Vindication for Lazy Parents (Like Me)

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The other day, while driving into New York City, I heard a radio interview with Dana Goldstein, author of the recent Atlantic article “Don’t Help Your Kids With Their Homework.”

The article discussed two researchers from Duke University who went through 30 years of surveys to determine what really works when it comes to parental involvement in kids’ education—and what doesn’t.

The researchers’ major finding was this: Don’t help your kids with their homework. Kids need to learn how to fail, take responsibility for themselves, and love learning. They also discovered something I’ve experienced myself: that sometimes when parents help their kids, the parents get it wrong. My kids learned early on not to ask for my help because I often screwed things up for them. (Turns out it’s more common than you’d think.)

The study found only three things that made a positive impact, and they were:

  1. Reading A LOT to your kids between the ages of 1 and 5.
  2. Talking to your teenagers about their future and getting them excited about it (helping them dream and promoting something to work toward).
  3. And finally, making sure your kids get good teachers. Because it turns out a good teacher makes a HUGE difference.

I was happy to hear all this and then read the article because I felt vindicated. Frankly, I don’t have the time or interest to micromanage my kids’ lives. And I’ve always believed that freedom would serve them better than my handling every little thing for them. They’ve been picking out their own clothes and getting dressed by themselves since they were 1-year-olds, and doing their own homework since kindergarten.

One call into the radio show from a teacher was also very telling, and something I’ve personally observed. He said that “helicopter parents” aren’t really trying to help their kids; they’re trying to live out their own fantasies through their kids. Now, I’ve taken liberties with his words since I was driving at the time and couldn’t write his exact quote down, but regardless, I’ve seen this over and over again, where the over-involved parents are pushing their kids to do the things they themselves always wanted to do, rather than letting the kids do what they’ve chosen for themselves.

I think the secret to great parenting is to really love them enough to let them become their own unique selves, at their own pace and in their own way—even if you find it totally alien or wrong. It’s the practice of unconditional love that’s the secret to everything, not just parenting.

And oh, one more thing this article didn’t mention but I’ve seen in many other studies: Sit down together for a family dinner as often as you can. That’s one thing I am not lazy about, and you shouldn’t be either if you want to raise happy, healthy kids who do well in school.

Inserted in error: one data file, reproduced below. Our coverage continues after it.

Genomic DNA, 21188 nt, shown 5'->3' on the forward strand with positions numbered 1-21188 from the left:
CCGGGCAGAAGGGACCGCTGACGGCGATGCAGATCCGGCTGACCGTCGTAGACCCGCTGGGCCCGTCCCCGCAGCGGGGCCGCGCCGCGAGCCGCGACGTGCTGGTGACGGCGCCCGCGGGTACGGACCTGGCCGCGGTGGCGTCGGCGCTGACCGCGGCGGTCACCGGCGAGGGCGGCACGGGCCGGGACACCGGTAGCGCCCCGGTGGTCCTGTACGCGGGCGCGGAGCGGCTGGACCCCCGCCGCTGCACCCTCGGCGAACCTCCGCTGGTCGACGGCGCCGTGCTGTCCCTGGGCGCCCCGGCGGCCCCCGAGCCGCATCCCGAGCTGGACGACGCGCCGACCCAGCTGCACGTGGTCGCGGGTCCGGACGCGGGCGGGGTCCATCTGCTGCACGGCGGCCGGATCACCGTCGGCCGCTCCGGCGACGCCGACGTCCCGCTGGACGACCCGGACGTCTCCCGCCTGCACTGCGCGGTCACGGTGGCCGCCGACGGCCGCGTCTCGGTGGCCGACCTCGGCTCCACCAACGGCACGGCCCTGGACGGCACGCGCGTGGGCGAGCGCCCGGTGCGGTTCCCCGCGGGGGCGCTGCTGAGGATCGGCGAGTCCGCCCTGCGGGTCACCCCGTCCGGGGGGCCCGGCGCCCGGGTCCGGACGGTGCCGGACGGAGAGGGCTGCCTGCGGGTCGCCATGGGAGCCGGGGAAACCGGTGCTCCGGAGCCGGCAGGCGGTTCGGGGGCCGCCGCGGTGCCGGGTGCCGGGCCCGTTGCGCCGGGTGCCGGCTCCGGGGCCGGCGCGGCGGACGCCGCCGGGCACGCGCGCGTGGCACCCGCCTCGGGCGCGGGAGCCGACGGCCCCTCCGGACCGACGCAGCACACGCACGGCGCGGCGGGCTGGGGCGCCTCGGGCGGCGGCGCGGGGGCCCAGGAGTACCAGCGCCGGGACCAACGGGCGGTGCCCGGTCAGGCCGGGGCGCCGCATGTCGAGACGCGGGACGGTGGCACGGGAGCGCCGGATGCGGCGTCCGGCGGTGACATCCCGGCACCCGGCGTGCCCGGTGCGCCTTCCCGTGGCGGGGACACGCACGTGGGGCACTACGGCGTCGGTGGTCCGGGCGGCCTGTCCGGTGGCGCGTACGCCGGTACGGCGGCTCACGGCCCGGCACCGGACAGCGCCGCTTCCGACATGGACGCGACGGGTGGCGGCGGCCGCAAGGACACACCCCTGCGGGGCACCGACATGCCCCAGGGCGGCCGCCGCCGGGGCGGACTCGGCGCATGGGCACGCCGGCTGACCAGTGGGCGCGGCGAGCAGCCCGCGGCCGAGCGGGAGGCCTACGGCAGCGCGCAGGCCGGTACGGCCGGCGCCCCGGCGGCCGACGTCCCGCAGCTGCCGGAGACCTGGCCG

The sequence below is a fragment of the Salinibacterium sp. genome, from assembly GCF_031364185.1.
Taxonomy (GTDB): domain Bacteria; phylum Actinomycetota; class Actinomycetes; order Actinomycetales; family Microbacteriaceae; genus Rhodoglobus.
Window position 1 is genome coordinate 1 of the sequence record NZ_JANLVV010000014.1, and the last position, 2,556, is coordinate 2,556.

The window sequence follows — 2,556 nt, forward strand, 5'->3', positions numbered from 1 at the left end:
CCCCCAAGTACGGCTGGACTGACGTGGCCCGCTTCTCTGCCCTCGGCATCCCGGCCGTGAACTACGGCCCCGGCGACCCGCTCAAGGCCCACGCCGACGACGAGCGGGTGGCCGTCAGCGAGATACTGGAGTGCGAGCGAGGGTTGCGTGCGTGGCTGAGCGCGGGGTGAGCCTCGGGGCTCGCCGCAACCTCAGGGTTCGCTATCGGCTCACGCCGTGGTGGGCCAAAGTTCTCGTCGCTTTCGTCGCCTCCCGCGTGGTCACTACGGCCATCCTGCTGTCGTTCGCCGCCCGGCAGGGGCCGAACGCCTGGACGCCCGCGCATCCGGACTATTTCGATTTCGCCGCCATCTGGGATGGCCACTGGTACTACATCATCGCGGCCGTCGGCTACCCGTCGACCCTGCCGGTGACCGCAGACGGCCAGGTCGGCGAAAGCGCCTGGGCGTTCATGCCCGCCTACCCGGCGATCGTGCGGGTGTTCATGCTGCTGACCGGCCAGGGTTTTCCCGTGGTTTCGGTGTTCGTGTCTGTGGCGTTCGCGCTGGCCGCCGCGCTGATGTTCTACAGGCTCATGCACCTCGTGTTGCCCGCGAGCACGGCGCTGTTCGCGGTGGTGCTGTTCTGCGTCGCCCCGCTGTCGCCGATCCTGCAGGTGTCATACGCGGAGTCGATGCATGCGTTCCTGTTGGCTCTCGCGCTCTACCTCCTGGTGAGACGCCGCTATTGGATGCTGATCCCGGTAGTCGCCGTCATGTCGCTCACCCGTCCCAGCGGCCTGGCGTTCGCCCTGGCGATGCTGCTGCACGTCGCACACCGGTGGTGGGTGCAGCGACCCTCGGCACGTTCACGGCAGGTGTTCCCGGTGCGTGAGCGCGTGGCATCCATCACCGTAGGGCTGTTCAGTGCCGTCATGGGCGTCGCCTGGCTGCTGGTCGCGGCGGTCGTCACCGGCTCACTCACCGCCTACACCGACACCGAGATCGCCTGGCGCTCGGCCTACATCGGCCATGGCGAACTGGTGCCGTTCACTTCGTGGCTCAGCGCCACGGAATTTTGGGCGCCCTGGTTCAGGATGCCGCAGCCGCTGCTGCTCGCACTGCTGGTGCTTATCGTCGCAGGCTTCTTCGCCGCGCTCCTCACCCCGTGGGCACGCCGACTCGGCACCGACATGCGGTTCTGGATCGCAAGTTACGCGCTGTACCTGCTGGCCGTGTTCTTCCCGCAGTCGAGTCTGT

I have lots of recipes for foods kids will love right here on my blog…

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9 Responses to Vindication for Lazy Parents (Like Me)

  1. Jenny April 7, 2014 at 8:25 am #

    This is a keeper. Loved it.

  2. Alice Green April 7, 2014 at 11:59 am #

    Yes, unconditional love is the secret to everything in life. And where children are concerned, if we love them unconditionally than even if they don’t turn out to be straight A honor students, and even if they don’t ever earn a big salary, that love will make whatever they do, wherever they go in life all they need, because deep down they will always know they are loved no matter what!

  3. Tess @ Tips on Healthy Living April 7, 2014 at 2:20 pm #

    Great post, and so true. Getting kids excited about their future is so important, because it not only reveals your faith in them but also their potential.

  4. Yen April 7, 2014 at 6:07 pm #

    Bookmarked and shared!!!! Thanks Maria! X

  5. Jamie April 8, 2014 at 7:40 am #

    Amen.

  6. Donna April 9, 2014 at 12:55 pm #

    I agree with all of your ideas – especially having dinner together!As the mother of 4 busy children I have always tried to have dinner together. Other mothers have often been critical of this, wishing me good luck on an impossible endeavor. This is what I have found has helped. You can have dinner together as long as you remain flexible on the time and place. At times they have been on a blanket at the Little League field or on the beach after ballet – but we are together! The variety is sometimes the best part.

  7. Granann April 10, 2014 at 11:25 am #

    Amen! I never liked doing homework when I was in school but my parents never intervened. Why would I have wanted to live through it again. My daughters attended and graduated from the colleges of their choice, have jobs which they enjoy, get along well with people, and know how and where to find information they need all without my intervention in their homework. If they had questions, we told them to ask their teacher. We did read to them constantly when they were very young and did a lot of family activities. All we asked of them was to do the best they could.

    Good teachers are VERY important. They can get even the most reluctant of students to perform well on the dullest of subjects.

  8. David S. April 12, 2014 at 9:30 am #

    I had it pretty good as a child. My mother has a degree in English Literature. My father was a physicist who had taught: math, physics, chemistry, astronomy and life sciences. Together they had years of experience in the real world social sciences. Getting help with homework, after I had struggled with it a bit was pretty much covered.

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